The raison d'etre of this website is to provide you with hard scientific information which may help you make informed decisions in your quest for health (so far I have blogged concise summaries of over 1,500 scientific studies and have had three books published).

My research is mainly focused on the effects of cholesterol, saturated fat and statin drugs on health. If you know anyone who is worried about their cholesterol levels and heart disease, or has been told to take statin drugs you could send them a link to this website, and to my statin or cholesterol or heart disease books.

David Evans

Independent Health Researcher

Tuesday, 20 April 2010

High blood sugar levels are a risk for heart disease

This post includes a summary of a study published in the Archives of Internal Medicine 2005 Sep 12;165(16):1910-6 and a recipe for bacon and eggs.

Study title and authors:
Glycemic control and coronary heart disease risk in persons with and without diabetes: the atherosclerosis risk in communities study.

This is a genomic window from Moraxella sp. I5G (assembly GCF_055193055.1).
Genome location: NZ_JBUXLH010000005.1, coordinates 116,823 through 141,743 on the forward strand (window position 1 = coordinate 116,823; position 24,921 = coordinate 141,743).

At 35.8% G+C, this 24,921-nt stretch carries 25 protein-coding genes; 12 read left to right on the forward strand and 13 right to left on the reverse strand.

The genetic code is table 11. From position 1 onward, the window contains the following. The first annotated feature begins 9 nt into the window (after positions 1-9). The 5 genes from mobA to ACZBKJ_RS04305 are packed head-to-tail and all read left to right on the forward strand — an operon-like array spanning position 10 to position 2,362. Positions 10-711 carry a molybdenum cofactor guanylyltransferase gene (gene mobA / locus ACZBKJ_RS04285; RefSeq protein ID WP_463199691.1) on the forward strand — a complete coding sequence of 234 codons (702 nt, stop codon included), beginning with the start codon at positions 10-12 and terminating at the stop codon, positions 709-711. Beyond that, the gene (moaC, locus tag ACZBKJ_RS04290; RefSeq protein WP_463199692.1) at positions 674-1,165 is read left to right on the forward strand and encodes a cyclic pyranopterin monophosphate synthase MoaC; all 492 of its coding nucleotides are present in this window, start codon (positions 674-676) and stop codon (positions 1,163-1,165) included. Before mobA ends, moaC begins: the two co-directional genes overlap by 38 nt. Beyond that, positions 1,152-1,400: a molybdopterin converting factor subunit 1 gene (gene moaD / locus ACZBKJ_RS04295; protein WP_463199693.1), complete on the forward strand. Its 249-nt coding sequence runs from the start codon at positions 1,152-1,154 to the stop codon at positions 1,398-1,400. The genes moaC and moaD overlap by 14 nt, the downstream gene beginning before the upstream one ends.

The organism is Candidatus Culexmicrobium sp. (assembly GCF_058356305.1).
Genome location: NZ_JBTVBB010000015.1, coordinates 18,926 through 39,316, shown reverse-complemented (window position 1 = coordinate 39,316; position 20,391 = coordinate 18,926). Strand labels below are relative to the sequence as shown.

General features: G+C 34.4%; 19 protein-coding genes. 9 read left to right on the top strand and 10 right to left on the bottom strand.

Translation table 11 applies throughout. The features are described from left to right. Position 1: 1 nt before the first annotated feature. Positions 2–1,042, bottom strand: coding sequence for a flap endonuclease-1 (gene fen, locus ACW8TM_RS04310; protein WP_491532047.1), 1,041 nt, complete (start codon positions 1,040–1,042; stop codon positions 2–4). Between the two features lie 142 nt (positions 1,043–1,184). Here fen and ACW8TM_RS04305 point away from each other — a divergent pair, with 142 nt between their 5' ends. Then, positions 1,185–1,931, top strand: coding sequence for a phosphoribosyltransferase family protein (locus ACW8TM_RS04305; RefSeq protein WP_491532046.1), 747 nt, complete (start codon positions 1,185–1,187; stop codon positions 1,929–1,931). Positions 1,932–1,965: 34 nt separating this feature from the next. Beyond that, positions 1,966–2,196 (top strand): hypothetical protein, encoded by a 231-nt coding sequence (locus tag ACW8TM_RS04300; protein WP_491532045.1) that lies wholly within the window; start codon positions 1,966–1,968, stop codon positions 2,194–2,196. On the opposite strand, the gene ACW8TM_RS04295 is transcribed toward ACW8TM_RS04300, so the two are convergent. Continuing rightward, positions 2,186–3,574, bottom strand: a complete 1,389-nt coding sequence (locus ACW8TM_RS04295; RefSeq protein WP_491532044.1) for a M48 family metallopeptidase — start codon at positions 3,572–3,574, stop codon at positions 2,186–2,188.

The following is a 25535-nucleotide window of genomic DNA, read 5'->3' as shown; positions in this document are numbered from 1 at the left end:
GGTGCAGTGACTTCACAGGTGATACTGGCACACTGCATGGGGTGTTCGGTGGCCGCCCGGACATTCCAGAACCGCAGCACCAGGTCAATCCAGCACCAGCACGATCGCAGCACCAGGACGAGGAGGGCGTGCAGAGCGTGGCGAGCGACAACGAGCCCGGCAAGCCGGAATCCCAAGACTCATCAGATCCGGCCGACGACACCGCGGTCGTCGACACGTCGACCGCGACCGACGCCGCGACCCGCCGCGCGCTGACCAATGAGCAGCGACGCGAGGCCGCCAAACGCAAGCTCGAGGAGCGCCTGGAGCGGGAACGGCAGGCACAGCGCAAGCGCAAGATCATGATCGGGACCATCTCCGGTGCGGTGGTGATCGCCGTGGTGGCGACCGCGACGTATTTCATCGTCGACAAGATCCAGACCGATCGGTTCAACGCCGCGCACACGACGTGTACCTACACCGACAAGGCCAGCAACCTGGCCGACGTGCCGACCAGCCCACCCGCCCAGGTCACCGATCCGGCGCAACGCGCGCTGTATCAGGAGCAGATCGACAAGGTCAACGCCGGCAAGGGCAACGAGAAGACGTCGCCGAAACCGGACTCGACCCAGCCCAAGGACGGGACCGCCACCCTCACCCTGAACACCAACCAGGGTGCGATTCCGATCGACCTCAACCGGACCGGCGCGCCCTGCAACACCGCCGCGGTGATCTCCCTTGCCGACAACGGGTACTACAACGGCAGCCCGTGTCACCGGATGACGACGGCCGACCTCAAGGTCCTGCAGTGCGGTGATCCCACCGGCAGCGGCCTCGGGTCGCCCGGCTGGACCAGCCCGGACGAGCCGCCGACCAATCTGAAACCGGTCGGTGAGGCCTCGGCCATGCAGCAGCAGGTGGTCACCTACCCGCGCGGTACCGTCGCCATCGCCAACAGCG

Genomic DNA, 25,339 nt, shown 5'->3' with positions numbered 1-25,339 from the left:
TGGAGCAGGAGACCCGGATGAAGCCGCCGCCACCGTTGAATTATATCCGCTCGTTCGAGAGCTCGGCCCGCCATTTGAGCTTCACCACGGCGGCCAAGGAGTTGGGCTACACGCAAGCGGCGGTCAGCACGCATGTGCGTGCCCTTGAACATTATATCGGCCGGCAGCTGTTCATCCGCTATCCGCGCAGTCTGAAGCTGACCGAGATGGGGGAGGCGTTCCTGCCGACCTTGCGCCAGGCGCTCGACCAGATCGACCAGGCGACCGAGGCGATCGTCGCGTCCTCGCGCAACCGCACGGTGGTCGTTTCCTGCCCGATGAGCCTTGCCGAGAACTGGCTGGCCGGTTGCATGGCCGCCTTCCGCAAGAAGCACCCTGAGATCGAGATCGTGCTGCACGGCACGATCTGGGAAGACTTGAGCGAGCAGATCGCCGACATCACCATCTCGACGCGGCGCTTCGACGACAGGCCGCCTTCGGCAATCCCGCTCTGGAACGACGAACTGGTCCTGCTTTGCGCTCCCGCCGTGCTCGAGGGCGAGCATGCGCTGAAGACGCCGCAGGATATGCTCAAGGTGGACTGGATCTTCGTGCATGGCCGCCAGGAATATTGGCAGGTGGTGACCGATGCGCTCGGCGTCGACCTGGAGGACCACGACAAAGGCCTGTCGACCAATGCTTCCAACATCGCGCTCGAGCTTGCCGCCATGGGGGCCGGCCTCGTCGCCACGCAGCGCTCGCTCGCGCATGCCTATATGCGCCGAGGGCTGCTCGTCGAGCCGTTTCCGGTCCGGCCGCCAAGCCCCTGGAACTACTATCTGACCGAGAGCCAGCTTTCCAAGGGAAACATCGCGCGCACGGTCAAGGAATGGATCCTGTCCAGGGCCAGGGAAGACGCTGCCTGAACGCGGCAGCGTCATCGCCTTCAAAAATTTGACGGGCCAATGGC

Cereal Killer
Selvin E, Coresh J, Golden SH, Brancati FL, Folsom AR, Steffes MW.
Department of Epidemiology and Welch Center for Prevention, Epidemiology, and Clinical Research, Johns Hopkins Bloomberg School of Public Health, Baltimore, MD 21205-2223, USA.

This study can be accessed at:
HbA(1c) levels are in effect a measurement of how many blood cells are 'sugar coated'. So the higher your blood sugar - the higher your HbA(1c) level.
The paper reports that an elevated HbA(1c) level may promote heart disease. High blood sugar is promoted by eating a diet high in carbohydrates. See here and here

More information on this subject: Books : Scientific Studies : Other Websites : Videos : Food Mall 

Recipe of the day

Bacon and Eggs

Canadian Style Bacon (1 lb)
Food Mall: Canadian Bacon
◦1 package Canadian bacon
◦Equal amount of eggs

Preheat your oven to 350°F.

In a muffin pan, place a piece of Canadian bacon into each hole. Press it down and crack an egg into each piece of bacon. Cook in oven for approximately:

◦Runny Yolk – 8 minutes

◦Semi-Soft Yolk- 10 minutes

◦Hard, Crumbly Egg -14 minutes

Pop the egg “cups” out of the pan once they’re cool enough to handle. Whatever you don’t eat goes straight into the fridge for a snack or another meal.

Bacon and Eggs